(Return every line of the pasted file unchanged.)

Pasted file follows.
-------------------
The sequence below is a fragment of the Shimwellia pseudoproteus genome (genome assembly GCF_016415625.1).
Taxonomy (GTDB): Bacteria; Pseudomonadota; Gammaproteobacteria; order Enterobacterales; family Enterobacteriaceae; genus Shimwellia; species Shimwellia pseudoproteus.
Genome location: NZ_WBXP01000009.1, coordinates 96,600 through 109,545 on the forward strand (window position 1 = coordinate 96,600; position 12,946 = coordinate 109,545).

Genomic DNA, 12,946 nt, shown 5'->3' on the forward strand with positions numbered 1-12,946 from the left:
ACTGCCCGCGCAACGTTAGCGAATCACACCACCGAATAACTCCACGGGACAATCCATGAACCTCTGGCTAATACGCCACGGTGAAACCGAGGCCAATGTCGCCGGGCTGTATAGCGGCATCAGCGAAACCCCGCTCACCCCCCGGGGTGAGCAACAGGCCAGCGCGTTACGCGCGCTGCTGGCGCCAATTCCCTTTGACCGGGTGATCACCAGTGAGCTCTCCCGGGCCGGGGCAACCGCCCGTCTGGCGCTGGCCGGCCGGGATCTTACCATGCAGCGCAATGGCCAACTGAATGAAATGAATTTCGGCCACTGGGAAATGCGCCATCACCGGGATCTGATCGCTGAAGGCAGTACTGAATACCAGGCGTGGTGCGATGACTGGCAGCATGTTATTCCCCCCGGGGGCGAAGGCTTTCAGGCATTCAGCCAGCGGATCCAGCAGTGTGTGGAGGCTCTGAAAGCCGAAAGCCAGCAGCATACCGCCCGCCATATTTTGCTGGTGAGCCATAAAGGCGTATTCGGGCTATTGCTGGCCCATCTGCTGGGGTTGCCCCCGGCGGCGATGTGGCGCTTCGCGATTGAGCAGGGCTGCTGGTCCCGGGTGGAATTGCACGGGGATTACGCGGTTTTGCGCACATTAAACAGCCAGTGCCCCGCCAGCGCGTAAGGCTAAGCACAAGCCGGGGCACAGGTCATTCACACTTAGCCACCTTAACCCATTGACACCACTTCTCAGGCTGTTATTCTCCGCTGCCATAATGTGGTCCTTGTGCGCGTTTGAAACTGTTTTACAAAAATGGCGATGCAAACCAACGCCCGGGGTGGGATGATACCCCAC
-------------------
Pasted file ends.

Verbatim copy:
The sequence below is a fragment of the Shimwellia pseudoproteus genome (genome assembly GCF_016415625.1).
Taxonomy (GTDB): Bacteria; Pseudomonadota; Gammaproteobacteria; order Enterobacterales; family Enterobacteriaceae; genus Shimwellia; species Shimwellia pseudoproteus.
Genome location: NZ_WBXP01000009.1, coordinates 96,600 through 109,545 on the forward strand (window position 1 = coordinate 96,600; position 12,946 = coordinate 109,545).

Genomic DNA, 12,946 nt, shown 5'->3' on the forward strand with positions numbered 1-12,946 from the left:
ACTGCCCGCGCAACGTTAGCGAATCACACCACCGAATAACTCCACGGGACAATCCATGAACCTCTGGCTAATACGCCACGGTGAAACCGAGGCCAATGTCGCCGGGCTGTATAGCGGCATCAGCGAAACCCCGCTCACCCCCCGGGGTGAGCAACAGGCCAGCGCGTTACGCGCGCTGCTGGCGCCAATTCCCTTTGACCGGGTGATCACCAGTGAGCTCTCCCGGGCCGGGGCAACCGCCCGTCTGGCGCTGGCCGGCCGGGATCTTACCATGCAGCGCAATGGCCAACTGAATGAAATGAATTTCGGCCACTGGGAAATGCGCCATCACCGGGATCTGATCGCTGAAGGCAGTACTGAATACCAGGCGTGGTGCGATGACTGGCAGCATGTTATTCCCCCCGGGGGCGAAGGCTTTCAGGCATTCAGCCAGCGGATCCAGCAGTGTGTGGAGGCTCTGAAAGCCGAAAGCCAGCAGCATACCGCCCGCCATATTTTGCTGGTGAGCCATAAAGGCGTATTCGGGCTATTGCTGGCCCATCTGCTGGGGTTGCCCCCGGCGGCGATGTGGCGCTTCGCGATTGAGCAGGGCTGCTGGTCCCGGGTGGAATTGCACGGGGATTACGCGGTTTTGCGCACATTAAACAGCCAGTGCCCCGCCAGCGCGTAAGGCTAAGCACAAGCCGGGGCACAGGTCATTCACACTTAGCCACCTTAACCCATTGACACCACTTCTCAGGCTGTTATTCTCCGCTGCCATAATGTGGTCCTTGTGCGCGTTTGAAACTGTTTTACAAAAATGGCGATGCAAACCAACGCCCGGGGTGGGATGATACCCCAC